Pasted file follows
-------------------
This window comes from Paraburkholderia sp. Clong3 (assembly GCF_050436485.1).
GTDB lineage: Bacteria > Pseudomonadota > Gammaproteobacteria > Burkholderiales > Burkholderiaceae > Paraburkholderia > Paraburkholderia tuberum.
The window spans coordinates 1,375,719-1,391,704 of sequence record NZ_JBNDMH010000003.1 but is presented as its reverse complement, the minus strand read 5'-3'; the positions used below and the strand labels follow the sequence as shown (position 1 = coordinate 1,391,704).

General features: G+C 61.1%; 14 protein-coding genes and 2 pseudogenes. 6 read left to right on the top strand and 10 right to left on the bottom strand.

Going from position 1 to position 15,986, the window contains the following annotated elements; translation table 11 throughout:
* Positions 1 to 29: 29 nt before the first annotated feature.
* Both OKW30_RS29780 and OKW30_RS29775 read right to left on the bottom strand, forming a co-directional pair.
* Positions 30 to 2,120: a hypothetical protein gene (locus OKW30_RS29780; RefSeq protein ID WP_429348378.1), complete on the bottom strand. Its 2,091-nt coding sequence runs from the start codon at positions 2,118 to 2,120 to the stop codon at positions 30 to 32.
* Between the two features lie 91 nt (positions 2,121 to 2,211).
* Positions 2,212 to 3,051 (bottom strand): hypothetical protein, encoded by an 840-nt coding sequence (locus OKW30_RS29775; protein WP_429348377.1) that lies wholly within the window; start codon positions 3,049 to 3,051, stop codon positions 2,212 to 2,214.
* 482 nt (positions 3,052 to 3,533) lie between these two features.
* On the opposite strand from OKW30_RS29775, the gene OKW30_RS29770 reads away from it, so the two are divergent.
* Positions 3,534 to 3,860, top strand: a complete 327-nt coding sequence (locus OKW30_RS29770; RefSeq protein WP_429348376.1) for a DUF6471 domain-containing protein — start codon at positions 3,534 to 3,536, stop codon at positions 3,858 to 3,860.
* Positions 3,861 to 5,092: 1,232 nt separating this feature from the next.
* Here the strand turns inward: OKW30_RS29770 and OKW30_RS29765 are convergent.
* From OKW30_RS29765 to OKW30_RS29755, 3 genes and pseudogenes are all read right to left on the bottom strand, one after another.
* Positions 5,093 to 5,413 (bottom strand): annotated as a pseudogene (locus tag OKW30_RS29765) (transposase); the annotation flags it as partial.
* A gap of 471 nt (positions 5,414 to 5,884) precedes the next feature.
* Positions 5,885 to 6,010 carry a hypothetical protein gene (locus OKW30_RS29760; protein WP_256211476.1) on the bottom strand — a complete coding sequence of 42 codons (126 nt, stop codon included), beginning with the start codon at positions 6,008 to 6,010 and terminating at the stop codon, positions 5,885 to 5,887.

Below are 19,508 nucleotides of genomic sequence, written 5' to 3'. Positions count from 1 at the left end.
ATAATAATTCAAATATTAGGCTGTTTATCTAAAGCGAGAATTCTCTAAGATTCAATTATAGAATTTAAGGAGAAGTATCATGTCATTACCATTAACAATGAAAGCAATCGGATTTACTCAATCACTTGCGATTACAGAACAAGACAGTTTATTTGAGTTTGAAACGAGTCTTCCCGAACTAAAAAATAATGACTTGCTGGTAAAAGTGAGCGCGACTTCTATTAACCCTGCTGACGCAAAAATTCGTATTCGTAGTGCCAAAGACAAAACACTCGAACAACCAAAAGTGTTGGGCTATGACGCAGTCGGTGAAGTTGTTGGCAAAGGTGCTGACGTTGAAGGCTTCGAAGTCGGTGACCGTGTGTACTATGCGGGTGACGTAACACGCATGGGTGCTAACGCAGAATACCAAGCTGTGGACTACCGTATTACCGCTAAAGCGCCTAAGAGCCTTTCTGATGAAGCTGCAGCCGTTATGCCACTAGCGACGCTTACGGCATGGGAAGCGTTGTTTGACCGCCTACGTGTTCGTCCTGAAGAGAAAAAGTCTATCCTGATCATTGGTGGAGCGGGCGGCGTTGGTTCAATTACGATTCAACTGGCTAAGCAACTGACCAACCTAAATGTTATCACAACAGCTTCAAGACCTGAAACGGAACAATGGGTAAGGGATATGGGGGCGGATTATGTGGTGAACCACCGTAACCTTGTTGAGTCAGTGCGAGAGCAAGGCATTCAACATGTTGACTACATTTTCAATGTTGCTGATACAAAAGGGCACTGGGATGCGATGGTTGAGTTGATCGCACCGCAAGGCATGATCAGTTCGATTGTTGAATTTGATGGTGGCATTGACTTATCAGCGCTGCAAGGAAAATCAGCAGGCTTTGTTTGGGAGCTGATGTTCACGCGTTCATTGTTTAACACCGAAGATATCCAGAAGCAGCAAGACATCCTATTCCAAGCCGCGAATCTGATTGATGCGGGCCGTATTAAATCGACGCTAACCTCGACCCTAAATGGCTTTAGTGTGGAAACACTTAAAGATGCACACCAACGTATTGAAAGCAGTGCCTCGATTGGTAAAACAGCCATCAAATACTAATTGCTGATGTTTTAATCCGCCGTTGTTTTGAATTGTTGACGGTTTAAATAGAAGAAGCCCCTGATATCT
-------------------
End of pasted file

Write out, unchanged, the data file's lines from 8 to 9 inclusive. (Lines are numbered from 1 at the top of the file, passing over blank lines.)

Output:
* Positions 30 to 2,120: a hypothetical protein gene (locus OKW30_RS29780; RefSeq protein ID WP_429348378.1), complete on the bottom strand. Its 2,091-nt coding sequence runs from the start codon at positions 2,118 to 2,120 to the stop codon at positions 30 to 32.
* Between the two features lie 91 nt (positions 2,121 to 2,211).